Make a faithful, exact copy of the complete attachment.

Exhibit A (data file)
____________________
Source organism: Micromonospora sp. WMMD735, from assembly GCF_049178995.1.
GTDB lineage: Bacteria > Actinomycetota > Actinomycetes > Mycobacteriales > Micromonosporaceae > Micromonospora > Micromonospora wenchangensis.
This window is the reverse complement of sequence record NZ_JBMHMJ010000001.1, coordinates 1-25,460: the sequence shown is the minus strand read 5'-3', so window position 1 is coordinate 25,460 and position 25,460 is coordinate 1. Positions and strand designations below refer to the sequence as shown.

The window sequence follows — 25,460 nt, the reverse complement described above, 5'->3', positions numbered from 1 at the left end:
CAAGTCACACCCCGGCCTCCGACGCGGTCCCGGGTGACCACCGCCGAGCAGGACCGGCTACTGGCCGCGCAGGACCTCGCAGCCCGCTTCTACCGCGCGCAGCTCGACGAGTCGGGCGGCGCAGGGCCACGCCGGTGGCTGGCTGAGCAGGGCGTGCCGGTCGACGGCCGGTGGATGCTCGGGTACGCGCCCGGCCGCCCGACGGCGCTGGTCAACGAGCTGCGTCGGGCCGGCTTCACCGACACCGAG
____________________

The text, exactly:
Source organism: Micromonospora sp. WMMD735, from assembly GCF_049178995.1.
GTDB lineage: Bacteria > Actinomycetota > Actinomycetes > Mycobacteriales > Micromonosporaceae > Micromonospora > Micromonospora wenchangensis.
This window is the reverse complement of sequence record NZ_JBMHMJ010000001.1, coordinates 1-25,460: the sequence shown is the minus strand read 5'-3', so window position 1 is coordinate 25,460 and position 25,460 is coordinate 1. Positions and strand designations below refer to the sequence as shown.

The window sequence follows — 25,460 nt, the reverse complement described above, 5'->3', positions numbered from 1 at the left end:
CAAGTCACACCCCGGCCTCCGACGCGGTCCCGGGTGACCACCGCCGAGCAGGACCGGCTACTGGCCGCGCAGGACCTCGCAGCCCGCTTCTACCGCGCGCAGCTCGACGAGTCGGGCGGCGCAGGGCCACGCCGGTGGCTGGCTGAGCAGGGCGTGCCGGTCGACGGCCGGTGGATGCTCGGGTACGCGCCCGGCCGCCCGACGGCGCTGGTCAACGAGCTGCGTCGGGCCGGCTTCACCGACACCGAG